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Introducing Waco Family Medicine

The planned $61 million Waco Center for Family Medicine will face a neighborhood with glass facades and community spaces on the ground level.


Waco Family Medicine, Introduction


The morning session was marked by comments from Dr. Griggs, Chair of the Board of Directors of Family Medicine at Waco, Dr. Christine Padilla; Mike Hardin, Jr., president of the Waco Institute of Family Medicine and former director of the Family Medicine Program; Tom Stanton of the Waco Foundation for Family Medicine; Waco Mayor Dillon Meek and McLennan County Judge Scott Felton. Adding some excitement for celebrities are the Gaineses, creators of the popular TV series “Fixer Upper” and Magnolia, a large-scale business that includes retail, restaurants, real estate, a magazine and the Magnolia Network.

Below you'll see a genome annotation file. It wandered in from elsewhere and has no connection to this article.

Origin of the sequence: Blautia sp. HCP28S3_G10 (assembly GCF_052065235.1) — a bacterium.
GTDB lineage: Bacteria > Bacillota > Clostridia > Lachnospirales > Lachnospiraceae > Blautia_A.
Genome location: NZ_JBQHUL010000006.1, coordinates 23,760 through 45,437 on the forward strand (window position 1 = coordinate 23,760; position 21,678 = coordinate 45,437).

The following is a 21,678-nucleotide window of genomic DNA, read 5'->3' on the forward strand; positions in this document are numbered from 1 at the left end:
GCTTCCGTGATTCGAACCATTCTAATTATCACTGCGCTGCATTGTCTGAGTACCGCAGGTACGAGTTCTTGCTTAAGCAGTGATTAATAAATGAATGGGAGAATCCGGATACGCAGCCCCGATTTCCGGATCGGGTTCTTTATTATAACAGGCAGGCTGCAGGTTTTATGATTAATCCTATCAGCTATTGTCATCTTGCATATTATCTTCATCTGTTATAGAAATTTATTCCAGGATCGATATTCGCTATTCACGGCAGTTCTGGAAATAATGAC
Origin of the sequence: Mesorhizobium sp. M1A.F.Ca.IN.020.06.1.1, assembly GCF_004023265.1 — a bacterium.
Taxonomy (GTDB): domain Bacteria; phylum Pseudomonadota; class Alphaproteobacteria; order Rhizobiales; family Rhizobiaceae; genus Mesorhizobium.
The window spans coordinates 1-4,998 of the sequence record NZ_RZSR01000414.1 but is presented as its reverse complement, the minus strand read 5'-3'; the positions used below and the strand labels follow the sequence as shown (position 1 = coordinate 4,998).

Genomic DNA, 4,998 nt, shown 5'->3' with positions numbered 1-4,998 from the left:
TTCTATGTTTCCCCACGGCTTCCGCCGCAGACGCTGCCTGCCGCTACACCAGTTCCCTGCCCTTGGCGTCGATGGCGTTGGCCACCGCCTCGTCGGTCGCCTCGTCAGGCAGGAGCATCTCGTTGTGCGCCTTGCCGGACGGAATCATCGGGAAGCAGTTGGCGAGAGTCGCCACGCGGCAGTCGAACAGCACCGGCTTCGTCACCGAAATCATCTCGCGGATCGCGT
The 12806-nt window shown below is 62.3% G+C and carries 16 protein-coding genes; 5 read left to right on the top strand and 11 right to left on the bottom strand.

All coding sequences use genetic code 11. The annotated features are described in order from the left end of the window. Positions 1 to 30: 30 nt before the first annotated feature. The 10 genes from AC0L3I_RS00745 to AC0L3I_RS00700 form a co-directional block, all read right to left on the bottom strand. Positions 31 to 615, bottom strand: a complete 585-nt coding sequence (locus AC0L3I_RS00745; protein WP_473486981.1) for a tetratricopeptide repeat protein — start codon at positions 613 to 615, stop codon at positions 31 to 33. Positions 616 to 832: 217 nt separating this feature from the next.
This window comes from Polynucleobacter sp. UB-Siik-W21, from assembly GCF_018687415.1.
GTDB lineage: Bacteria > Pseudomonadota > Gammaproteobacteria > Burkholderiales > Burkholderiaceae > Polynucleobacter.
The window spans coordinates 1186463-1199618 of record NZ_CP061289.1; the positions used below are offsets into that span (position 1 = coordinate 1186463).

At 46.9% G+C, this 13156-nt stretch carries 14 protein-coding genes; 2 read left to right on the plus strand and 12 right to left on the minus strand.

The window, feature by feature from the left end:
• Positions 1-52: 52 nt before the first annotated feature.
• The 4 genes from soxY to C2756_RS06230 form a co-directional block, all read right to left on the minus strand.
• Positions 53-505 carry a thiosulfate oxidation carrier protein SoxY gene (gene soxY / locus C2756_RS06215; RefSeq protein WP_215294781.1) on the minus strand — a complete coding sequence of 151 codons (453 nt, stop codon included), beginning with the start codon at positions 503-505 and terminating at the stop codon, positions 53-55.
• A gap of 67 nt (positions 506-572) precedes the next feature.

Speakers told the 200-plus crowd that the organization’s value to the community includes medical services provided to low-income residents; Family physicians have been trained in the highly competitive residency program; its innovations in healthcare delivery and programs; its place in Waco’s history and its role in the county’s economic development; and broad support.

The Gaineses added a personal touch, as he shared how Waco Family Medicine treated some of Chip’s injuries early in his career when finances were tight and insurance limited. Joanna also mentioned Dr. Tim McCall’s years as a family physician at Waco Family Medicine. McCall and his wife, Janice, are missionaries in Uganda, and on an early episode of “Fixer Upper,” the Gaines were renovating a home to stay in during their times in the States.